When All The Girls Have Gone(5)

By: Jayne Ann Krentz

She paused at the memorial board to look at the faces of the recently deceased. The pictures on the board almost always featured the individual in the prime of his or her life. The men were often dressed in dashing military uniforms or well-tailored business suits and ties. The women were invariably garbed in the style of another era. Some were in wedding gowns, their eyes radiant with the anticipation of a blissful future.

Charlotte was pretty sure that none of them had expected to end up at the Rainy Creek Gardens Retirement Village. But the truth was that those on the memorial board had survived whatever life had thrown at them—tragedy, trauma, disappointment and heartbreak—and lived to tell their tales at Rainy Creek.

In the grand scheme of things, Charlotte thought, getting left at the altar was nothing more than a dramatic story that, with luck, she would be telling her friends and neighbors and, perhaps, her own grandchildren decades from now.

She went into her office, made a few notes about the next memoir writing session and then went over her schedule.

Sarah Jameson appeared in the doorway. She was in her late fifties, a trim, attractive woman who favored skirted business suits and black pumps. She lounged in the doorway, arms folded, and smiled.

“I hear there was a bit of a dustup in the Write Your Life group today,” she said. “Something about Ethel Deeping wanting to end the chapter on her marriage by saying that she killed her husband decades ago.”

“Word travels fast,” Charlotte said.

“Blame happy hour.”

“There appears to be some confusion in the class about the fine line between writing memoirs and writing fiction,” Charlotte said. “Ethel says her husband was a successful, well-respected man who gave back to the community, but I think she carries some residual anger toward him. He died when their kids were young and Ethel was left to raise them on her own. I think she’s using a fictional ending as a way of taking revenge. Also, she says it’s more dramatic.”

Sarah chuckled. “Well, she’s got a point. Who are we to stop her from writing whatever she wants to write? Besides, you did say that memoirs are a kind of therapy.”

“True.” Charlotte glanced out the window. It was still raining. She retrieved her boots from under her desk and slipped off her heels. “The problem is that the rest of the class is upset with Ethel’s decision to embellish her life story.”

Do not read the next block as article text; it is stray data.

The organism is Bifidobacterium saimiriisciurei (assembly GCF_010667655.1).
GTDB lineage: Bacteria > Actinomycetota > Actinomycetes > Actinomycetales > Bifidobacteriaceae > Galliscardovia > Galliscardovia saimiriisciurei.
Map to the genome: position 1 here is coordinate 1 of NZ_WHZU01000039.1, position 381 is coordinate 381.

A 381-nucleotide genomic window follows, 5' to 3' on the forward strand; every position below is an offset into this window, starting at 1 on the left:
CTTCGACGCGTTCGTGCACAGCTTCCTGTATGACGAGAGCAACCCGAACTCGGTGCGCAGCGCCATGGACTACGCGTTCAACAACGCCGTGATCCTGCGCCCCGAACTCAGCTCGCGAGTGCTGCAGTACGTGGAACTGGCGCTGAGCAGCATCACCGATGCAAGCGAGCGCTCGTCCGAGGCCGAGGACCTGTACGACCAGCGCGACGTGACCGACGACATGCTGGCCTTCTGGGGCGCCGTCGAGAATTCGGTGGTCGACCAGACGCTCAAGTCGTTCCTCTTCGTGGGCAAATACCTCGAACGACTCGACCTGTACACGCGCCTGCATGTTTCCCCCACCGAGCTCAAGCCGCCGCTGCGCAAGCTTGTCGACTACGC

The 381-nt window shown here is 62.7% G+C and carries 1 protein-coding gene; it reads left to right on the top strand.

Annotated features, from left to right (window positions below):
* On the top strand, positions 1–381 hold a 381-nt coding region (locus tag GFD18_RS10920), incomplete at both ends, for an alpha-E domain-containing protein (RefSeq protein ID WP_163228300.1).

“I doubt if Ethel is the only one who is guilty of that.”

“Well, a pattern is emerging.” Charlotte tugged on the boots. “Most of the class prefers to write about the good stuff that happened to them and ignore the bad.”

“Where’s the harm in that?”

“I agree.” Charlotte got to her feet and took her anorak down off the coatrack. “There is definitely something to be said for denial. I’ve learned that much from working here at the village. Some of the happiest residents are those who seem to have done an excellent job of rewriting their own pasts.”

She took her handbag out of the bottom drawer of her desk and slung the strap over one shoulder.

“Any word from Jocelyn?” Sarah asked.

“No. Incredibly enough, I think she must be enjoying herself at that convent retreat. I never thought she’d make it through the first week, to be honest. Jocelyn is practically hardwired into the Internet. I bet her ten bucks she wouldn’t be able to go a full month without checking her e-mail.”

“Well, she’s only been gone for a week. You might win that bet yet. Got plans for this evening?”

“Not really. I’m going to stop by Jocelyn’s condo to water her plants and collect her snail mail on my way home today. That’s probably going to be the highlight of my night. You?”

“No, but I’m looking forward to the weekend. My husband and I are going to drive over to the coast. There’s another storm due in. I love the beach during storm season.”

“Sounds great,” Charlotte said. “See you tomorrow.”

She made her way through the lobby, said her good-byes to the front desk staff and went out into the rain-drenched gloom of the fall afternoon. She paused in the wide, gracious entranceway and reran the conversation with Sarah in her head. She did not care for the ending.

I’m a single woman of a certain age and I’ve got zero plans for tonight and none for the weekend, she thought. That was ridiculous. No doubt about it, she had spent more than enough time brooding about the Brian Conroy disaster. She needed to get a life.

She pulled up the hood of her jacket—only tourists carried umbrellas in Seattle—and got ready to step out into the steady drizzle.

Hot Read

Last Updated


Top Books